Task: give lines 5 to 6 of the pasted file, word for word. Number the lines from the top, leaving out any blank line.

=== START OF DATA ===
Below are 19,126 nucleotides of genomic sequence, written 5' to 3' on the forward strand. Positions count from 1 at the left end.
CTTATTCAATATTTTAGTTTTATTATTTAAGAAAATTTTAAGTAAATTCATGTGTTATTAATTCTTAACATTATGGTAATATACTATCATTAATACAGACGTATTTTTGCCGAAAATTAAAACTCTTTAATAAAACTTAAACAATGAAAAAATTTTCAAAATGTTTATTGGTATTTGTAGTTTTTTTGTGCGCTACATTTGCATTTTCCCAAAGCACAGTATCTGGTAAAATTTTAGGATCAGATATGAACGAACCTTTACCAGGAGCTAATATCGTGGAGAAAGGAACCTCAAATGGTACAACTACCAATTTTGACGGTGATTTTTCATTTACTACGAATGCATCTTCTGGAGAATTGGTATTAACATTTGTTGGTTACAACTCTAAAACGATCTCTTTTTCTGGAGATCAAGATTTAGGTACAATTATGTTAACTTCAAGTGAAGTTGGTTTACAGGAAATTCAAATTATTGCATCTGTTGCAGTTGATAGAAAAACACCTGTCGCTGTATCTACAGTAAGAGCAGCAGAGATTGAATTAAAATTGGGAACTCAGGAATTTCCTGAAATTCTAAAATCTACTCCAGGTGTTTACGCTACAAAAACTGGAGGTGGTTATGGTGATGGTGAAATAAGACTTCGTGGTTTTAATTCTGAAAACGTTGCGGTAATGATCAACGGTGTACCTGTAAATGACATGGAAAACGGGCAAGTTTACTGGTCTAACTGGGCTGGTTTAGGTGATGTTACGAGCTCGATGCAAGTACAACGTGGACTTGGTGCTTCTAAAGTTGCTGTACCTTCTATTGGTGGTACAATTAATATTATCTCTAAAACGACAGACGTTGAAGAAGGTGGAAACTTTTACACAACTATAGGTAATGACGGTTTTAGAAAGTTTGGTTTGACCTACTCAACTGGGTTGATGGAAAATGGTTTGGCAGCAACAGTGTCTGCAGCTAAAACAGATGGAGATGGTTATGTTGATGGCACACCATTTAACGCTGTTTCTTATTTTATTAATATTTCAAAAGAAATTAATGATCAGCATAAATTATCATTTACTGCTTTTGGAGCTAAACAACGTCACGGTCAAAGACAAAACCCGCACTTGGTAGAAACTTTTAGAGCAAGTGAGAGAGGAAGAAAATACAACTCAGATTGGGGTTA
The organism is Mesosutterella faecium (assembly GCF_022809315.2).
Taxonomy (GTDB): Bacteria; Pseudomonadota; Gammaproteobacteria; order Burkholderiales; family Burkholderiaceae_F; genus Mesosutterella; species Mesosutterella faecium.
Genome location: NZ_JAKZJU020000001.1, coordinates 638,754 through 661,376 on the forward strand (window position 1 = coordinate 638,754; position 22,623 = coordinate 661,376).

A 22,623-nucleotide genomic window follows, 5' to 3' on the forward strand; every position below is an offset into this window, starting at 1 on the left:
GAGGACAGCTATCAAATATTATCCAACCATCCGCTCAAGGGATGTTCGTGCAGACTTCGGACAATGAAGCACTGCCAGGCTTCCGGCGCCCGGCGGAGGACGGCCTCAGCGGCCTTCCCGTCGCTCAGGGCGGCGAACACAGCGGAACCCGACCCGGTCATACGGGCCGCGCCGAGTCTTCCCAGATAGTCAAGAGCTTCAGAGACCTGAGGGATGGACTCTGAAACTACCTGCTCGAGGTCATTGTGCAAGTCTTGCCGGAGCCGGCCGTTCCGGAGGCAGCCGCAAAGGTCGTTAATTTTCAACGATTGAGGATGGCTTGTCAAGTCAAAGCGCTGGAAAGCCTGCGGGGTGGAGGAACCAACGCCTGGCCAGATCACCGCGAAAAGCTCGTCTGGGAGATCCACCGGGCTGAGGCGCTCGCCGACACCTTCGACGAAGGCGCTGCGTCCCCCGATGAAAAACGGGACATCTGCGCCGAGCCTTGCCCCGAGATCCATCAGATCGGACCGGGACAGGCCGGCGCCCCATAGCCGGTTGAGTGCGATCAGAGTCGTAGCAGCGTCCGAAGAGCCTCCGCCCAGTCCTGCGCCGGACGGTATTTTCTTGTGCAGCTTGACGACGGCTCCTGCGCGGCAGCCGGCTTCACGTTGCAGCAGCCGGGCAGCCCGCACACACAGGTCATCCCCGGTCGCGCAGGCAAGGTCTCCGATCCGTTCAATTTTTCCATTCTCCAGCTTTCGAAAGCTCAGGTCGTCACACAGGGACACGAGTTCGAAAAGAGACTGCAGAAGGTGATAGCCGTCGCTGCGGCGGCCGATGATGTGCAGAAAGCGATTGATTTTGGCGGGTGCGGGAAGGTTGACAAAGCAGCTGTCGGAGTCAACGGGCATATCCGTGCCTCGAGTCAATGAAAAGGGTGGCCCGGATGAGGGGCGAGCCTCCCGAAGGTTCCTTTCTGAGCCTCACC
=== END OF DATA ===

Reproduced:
Genome location: NZ_JAKZJU020000001.1, coordinates 638,754 through 661,376 on the forward strand (window position 1 = coordinate 638,754; position 22,623 = coordinate 661,376).

A 22,623-nucleotide genomic window follows, 5' to 3' on the forward strand; every position below is an offset into this window, starting at 1 on the left: